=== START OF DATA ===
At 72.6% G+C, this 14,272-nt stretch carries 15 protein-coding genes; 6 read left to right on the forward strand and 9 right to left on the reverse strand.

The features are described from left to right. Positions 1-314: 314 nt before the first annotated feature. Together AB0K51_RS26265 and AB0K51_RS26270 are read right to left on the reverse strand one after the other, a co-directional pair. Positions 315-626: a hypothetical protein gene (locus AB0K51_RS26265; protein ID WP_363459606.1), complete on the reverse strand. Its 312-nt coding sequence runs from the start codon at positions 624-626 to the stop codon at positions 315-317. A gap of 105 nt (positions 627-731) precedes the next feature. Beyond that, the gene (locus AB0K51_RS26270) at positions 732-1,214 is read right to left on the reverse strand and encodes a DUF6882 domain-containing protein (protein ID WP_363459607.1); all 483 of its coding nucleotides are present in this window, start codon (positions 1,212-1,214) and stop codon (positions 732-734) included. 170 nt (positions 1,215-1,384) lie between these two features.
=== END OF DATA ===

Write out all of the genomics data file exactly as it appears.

At 72.6% G+C, this 14,272-nt stretch carries 15 protein-coding genes; 6 read left to right on the forward strand and 9 right to left on the reverse strand.

The features are described from left to right. Positions 1-314: 314 nt before the first annotated feature. Together AB0K51_RS26265 and AB0K51_RS26270 are read right to left on the reverse strand one after the other, a co-directional pair. Positions 315-626: a hypothetical protein gene (locus AB0K51_RS26265; protein ID WP_363459606.1), complete on the reverse strand. Its 312-nt coding sequence runs from the start codon at positions 624-626 to the stop codon at positions 315-317. A gap of 105 nt (positions 627-731) precedes the next feature. Beyond that, the gene (locus AB0K51_RS26270) at positions 732-1,214 is read right to left on the reverse strand and encodes a DUF6882 domain-containing protein (protein ID WP_363459607.1); all 483 of its coding nucleotides are present in this window, start codon (positions 1,212-1,214) and stop codon (positions 732-734) included. 170 nt (positions 1,215-1,384) lie between these two features.